Helmets may save your life.
If you are on your bike and you have an accident - a helmet will raise your odds of surviving. A British youth wasn't wearing a helmet when he was hit by a van on the way to work. The immediate result was coma and brain damage. On the east coat, a skateboarding accident.
Helmets need to:
- be new or relatively new
- be suited to the activity
The Helmets on Kids website has lots of great specific information to get that lid on your kid in a good way. If you want specific information on helmets for a particular sport, the US Centers for Disease Control and Prevention has a lot of info.
Limitations of helmets
People can experience brain injury or concussion while wearing a helmet. Helmets don't completely prevent an injury; they reduce it's severity. Dr. Alan Weintraub, Medical Director of the Craig Hospital's Traumatic Brain Injury Program in Denver, Colorado, says, "You shouldn't doubt wearing that lid for a second. Even though helmets weren't made to prevent concussions, they may reduce their severity. Any protection to the head will lessen the concussive forces to the brain, there's no question". Michael Schumacher, the German Formula One racer, was skiing with a helmet on in France at the end of 2013 when he fell, hit his head on a jagged rock, and suffered a brain hemorrhage. He is still fighting hard to regain basic skills. On the other hand, Kevin Pearce, US snowboarder and 2010 Olympic hopeful, suffered a TBI from a crash in 2009. He has recovered well.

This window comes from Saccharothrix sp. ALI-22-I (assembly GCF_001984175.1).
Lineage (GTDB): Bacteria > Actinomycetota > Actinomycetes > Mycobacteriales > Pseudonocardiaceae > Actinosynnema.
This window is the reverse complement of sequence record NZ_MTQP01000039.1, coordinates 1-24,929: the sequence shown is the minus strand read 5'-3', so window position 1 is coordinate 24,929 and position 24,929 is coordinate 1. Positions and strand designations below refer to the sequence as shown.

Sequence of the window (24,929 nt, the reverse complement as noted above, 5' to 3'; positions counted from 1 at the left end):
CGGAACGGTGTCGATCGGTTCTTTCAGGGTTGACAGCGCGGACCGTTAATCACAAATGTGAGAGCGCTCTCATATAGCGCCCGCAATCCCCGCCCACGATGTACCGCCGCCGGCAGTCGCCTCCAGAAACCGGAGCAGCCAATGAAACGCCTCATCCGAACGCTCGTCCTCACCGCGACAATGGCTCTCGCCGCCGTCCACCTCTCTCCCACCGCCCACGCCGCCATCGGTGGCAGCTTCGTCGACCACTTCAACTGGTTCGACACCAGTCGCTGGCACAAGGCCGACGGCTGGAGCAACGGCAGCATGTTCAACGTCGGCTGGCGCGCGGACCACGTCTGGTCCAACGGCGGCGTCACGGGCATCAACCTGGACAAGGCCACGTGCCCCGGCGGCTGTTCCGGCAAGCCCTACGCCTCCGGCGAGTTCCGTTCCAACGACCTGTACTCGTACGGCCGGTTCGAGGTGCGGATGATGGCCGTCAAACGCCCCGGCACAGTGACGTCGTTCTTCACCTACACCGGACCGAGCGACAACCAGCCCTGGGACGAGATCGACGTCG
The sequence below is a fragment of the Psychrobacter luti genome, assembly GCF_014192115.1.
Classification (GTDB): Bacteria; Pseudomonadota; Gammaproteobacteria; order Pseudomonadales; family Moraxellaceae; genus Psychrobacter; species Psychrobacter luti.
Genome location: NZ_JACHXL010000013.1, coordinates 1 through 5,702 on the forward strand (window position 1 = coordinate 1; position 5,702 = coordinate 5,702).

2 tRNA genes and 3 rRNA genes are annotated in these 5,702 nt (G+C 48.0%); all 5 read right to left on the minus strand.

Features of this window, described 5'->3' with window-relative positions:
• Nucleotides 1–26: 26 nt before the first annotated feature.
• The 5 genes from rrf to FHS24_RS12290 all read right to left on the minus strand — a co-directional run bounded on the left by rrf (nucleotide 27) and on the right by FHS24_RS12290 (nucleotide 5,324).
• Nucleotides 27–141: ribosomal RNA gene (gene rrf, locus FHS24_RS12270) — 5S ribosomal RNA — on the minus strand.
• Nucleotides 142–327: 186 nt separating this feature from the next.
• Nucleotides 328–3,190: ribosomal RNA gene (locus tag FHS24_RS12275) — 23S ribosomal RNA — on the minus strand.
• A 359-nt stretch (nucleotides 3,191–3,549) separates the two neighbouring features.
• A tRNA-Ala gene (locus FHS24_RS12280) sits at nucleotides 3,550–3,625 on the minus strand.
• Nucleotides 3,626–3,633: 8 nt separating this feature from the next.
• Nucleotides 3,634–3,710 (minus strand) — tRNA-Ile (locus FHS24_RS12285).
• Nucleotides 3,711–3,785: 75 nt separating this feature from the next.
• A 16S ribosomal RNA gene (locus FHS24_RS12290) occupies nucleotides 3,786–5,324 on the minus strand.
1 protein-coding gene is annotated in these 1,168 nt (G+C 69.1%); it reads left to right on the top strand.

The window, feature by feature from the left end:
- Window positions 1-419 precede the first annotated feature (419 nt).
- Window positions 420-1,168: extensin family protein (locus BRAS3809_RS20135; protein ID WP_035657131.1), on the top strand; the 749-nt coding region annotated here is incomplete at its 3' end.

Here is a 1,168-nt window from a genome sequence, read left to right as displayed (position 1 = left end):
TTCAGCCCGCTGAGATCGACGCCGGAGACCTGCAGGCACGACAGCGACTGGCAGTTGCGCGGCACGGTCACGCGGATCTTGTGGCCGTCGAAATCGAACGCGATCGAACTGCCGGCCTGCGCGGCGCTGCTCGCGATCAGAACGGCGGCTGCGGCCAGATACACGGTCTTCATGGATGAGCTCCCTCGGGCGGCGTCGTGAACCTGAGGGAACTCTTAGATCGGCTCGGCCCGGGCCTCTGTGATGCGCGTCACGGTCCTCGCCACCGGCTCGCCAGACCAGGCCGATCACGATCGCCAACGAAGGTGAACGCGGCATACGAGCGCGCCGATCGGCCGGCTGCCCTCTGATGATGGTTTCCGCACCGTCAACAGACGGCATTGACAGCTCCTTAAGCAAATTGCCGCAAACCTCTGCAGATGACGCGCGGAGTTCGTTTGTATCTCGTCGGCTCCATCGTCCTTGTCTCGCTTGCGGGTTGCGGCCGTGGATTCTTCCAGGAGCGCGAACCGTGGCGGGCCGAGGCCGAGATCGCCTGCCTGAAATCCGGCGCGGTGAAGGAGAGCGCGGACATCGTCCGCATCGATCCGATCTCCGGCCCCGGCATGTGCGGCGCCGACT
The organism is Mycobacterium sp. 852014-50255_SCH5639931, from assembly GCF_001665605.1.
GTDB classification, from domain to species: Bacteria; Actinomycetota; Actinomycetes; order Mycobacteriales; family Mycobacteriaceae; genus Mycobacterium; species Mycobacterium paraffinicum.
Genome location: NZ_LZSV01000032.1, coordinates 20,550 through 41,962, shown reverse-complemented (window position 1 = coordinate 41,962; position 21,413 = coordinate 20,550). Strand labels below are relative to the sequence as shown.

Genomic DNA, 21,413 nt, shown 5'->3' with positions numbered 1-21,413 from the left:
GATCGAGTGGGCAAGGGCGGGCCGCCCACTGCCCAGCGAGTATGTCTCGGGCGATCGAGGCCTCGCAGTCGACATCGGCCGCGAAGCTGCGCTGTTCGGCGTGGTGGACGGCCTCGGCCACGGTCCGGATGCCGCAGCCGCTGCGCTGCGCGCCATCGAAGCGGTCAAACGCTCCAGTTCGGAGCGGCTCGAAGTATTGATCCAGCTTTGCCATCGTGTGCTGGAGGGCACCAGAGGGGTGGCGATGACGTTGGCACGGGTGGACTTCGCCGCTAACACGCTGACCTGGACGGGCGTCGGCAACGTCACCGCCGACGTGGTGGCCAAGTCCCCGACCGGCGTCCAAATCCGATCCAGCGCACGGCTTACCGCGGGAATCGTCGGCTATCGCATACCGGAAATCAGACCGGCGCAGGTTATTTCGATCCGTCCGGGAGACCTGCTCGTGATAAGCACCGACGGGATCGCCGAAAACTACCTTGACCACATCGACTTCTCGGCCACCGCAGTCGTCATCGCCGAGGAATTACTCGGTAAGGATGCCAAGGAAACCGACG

Science and technology are working hard at improving helmets: There are some manufacturer's who claim their products are better at mitigating brain trauma: yet others disagree.Regardless of how far science and technology has to go in creating a helmet that can prevent every brain injury, helmets do afford some protection.